If I wanted to write about 1899, would I call it the turn of the 19th century or the turn of the 20th century? Basically: does 'turn of the century' refer to the beginning or end of a century?
In British English, according to Wikipedia, you would call it the turn of the 20th century. The turn of the 20th century includes the end of the 19th century and the beginning of the 20th.
In American English it can be as above, but it could also be referred to as the turn of the 19th century, i.e. viewing it as the century turning from the 19th century rather than as turning to(wards) the 20th.
Generally speaking, the turn of the century refers to any century where the turn is occurring.
Context will tell which century it is.
Imagine, people in the year 999 experienced the turn of their century as being from the year 999 to the year 1000. The actual turn is ineffable.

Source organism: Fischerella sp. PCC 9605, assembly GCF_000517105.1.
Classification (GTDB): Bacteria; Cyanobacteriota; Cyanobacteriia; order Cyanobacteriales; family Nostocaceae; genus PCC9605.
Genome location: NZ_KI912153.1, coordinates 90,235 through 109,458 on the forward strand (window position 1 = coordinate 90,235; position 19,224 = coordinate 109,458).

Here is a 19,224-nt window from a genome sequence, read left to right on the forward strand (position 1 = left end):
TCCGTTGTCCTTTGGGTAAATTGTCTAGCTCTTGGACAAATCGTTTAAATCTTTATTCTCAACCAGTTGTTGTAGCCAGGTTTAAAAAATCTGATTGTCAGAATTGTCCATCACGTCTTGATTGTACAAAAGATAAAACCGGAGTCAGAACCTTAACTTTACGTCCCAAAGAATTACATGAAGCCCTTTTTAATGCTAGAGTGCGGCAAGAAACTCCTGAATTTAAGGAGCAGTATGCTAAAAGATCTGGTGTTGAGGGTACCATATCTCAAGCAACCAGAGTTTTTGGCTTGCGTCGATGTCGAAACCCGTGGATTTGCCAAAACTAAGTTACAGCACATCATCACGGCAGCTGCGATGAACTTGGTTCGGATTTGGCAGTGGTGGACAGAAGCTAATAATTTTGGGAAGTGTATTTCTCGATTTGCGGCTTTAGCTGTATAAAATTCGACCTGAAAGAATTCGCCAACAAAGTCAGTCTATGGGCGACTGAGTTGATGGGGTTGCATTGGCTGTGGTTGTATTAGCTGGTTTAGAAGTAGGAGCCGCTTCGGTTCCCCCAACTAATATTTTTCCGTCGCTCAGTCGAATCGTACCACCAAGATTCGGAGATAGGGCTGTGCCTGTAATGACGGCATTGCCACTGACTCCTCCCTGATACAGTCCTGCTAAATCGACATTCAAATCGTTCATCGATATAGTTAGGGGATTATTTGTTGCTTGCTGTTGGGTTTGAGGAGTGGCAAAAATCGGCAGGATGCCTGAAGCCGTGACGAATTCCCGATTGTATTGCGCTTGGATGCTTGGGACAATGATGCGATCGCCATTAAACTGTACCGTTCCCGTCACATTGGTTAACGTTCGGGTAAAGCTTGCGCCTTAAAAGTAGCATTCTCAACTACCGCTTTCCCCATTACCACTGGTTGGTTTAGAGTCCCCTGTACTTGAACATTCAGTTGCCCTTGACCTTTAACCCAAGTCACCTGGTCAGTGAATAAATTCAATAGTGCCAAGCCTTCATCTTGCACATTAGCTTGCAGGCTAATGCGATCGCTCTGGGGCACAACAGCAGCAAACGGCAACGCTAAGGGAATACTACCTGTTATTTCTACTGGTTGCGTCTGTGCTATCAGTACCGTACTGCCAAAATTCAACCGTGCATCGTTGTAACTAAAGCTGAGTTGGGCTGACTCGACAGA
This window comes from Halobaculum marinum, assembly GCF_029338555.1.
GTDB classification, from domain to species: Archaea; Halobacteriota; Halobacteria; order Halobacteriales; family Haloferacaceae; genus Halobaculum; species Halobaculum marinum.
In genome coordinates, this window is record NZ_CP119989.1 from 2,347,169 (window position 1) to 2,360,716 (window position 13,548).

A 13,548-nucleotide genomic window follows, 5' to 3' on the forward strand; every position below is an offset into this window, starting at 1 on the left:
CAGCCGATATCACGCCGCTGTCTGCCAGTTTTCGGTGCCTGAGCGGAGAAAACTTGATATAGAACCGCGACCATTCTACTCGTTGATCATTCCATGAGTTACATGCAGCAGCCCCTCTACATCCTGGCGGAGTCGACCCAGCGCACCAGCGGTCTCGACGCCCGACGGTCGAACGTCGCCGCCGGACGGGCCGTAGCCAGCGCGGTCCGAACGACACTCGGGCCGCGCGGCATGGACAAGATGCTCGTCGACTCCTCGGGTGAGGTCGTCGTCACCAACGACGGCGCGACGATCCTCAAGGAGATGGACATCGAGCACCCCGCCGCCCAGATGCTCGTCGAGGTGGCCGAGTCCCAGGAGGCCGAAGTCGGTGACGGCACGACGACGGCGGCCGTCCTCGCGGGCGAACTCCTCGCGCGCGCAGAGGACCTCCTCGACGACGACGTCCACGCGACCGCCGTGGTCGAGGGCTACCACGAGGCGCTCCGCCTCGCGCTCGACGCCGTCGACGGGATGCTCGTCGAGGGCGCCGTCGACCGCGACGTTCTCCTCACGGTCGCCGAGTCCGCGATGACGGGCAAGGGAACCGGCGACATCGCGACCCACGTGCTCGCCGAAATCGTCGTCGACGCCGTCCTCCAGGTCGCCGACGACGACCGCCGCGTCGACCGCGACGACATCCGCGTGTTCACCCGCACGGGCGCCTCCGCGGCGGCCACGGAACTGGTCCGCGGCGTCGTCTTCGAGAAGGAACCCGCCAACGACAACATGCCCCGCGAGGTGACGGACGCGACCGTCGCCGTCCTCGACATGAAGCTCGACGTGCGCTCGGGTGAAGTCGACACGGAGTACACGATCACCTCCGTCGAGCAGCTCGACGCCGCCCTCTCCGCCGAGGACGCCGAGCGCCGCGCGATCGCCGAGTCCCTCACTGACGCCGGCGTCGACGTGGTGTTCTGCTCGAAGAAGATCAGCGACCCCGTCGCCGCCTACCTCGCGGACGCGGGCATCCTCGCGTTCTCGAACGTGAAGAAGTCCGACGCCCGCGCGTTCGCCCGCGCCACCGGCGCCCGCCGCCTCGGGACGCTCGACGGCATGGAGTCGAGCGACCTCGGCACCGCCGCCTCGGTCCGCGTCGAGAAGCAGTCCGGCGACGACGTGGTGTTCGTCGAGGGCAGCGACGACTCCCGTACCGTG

Basically, it refers to the point where one century becomes another. Just like: the turning the corner: you go from one street to another.
When I turned the corner, I realized I was in Harley Street.
Here's Wikipedia, see the first part only for my answer:
For me, the turn means the moment it changes INTO the century that follows. And I just do not agree with Chicago Manual of Style, insofar as "n-th century" means the same in BrE and AmE. I mean specifically that n-th century means the same in both,ergo, the turn must then refer to the one you arrive at after the turn. I do not believe there is any discrepancy in BrE and AmE for 19th century or 20th century.
[correction made: "insofar as the turn of the n-th century" was a mistake]